Both landlords (under the main lease and under the sublease) proceeded on the theory that the arrests alone were not sufficient basis to terminate the leases -- they awaited convictions. In doing so they were eminently correct, for several reasons: (1) The arrests did not establish the crimes. (2) Proof of the crime, aliunde convictions, would have been extremely onerous, particularly in light of the decisions of the United States Supreme Court dealing with "the dim and uncertain line" between proscribed obscenity and constitutionally protected expression (see Avansino v. New York, 388 U.S. 446; Redrup v. New York, 386 U.S. 767; People v. Babic, Feb., 1968, No. 547). (3) The burden of proof is on the landlord to establish the illegality and he must prove the particular use alleged in the petition (138 West 49th St. Corp. v. Hotel Coleman, 237 N. Y. S. 2d 441, 443). Moreover, the Police Department had the right to bring proceedings to evict Palace Books, Inc. (Real Property Actions and Proceedings Law, ยง 715) and brought no such proceeding.

The parties received notice of convictions on February 5 and 6, 1968. The February, 1968 rent had been billed by owner-landlord in the regular course. Check in payment was received by owner-landlord and deposited by owner-landlord on February 26, 1968. On the same day, landlord instituted Proceeding No. 1.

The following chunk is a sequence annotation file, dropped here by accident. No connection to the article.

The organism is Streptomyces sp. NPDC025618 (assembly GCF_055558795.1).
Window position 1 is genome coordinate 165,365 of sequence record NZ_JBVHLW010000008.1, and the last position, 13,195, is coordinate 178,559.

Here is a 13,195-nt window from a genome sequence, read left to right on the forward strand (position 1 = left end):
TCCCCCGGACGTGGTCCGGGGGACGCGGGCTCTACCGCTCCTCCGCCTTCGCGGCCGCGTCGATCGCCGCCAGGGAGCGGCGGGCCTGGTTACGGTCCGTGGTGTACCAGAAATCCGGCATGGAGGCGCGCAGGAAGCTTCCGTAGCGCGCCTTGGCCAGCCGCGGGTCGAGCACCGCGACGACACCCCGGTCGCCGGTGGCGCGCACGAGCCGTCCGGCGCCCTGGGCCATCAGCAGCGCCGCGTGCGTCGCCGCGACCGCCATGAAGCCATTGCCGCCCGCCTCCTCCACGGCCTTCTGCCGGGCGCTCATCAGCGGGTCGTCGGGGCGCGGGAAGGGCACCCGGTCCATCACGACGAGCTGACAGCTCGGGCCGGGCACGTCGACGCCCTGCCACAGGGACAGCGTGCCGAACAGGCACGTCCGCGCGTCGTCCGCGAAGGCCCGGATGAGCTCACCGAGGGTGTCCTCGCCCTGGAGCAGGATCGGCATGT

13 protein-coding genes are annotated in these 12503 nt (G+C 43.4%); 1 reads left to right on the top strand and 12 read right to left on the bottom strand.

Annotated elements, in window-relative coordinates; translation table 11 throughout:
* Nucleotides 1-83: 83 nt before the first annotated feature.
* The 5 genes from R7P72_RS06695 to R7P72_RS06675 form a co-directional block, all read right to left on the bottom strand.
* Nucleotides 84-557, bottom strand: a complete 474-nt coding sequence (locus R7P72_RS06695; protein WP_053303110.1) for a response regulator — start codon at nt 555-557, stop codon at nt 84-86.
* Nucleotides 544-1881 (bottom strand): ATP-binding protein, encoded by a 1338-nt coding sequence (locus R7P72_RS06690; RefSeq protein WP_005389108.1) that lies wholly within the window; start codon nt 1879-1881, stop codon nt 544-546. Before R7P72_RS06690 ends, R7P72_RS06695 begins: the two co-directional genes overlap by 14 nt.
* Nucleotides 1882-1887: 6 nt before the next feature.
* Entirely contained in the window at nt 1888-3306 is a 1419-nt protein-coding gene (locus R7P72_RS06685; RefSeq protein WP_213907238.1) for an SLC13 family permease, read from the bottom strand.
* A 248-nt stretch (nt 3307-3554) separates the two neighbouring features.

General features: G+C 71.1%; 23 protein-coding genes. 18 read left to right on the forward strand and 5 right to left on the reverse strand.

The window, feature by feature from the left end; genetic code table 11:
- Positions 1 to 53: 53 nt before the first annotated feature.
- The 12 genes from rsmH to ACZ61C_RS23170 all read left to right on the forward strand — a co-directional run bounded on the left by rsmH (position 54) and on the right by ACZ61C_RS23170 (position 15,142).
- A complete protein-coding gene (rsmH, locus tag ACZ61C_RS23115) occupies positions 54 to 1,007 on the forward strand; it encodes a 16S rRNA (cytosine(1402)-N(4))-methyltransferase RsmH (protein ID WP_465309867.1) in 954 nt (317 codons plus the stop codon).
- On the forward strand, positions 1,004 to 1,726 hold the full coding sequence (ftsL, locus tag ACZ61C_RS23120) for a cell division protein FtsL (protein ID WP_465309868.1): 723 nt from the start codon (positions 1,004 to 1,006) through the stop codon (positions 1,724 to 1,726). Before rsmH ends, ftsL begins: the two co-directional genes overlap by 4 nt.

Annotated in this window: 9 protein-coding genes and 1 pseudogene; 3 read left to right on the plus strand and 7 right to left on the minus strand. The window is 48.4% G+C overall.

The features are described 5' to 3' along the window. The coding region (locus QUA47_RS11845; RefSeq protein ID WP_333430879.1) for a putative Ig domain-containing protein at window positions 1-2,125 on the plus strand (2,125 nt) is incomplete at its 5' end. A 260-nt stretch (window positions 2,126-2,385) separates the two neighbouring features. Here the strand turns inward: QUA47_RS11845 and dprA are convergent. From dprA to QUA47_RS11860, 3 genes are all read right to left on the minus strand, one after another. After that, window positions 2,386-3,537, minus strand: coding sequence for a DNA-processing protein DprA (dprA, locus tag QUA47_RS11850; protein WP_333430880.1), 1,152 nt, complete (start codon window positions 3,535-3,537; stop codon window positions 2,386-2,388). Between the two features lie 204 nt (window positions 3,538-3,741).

Retention of the check constituted payment of the February rent (Hamann v. Claxton, this court, 110 N. Y. S. 2d 138) and is deemed an assent to the continuance of the tenancy (Matter of Walker v. Ribotsky, 275 App. Div. 112).

Tenant commenced Proceeding No. 2 on March 1, 1968. On March 25, 1968, tenant offered owner-landlord direction and control of Proceeding No. 2.

Our conclusions from this record are as follows:

1. The main tenant did not acquiesce in the activity of Palace Books, Inc.;

2. The owner lulled the main tenant into believing that until tenant was given notice of convictions of the undertenant by the Police Department, tenant need not bring proceedings to remove the undertenant;

3. Landlord did not insist on voiding the main lease until the institution of Proceeding No. 1; and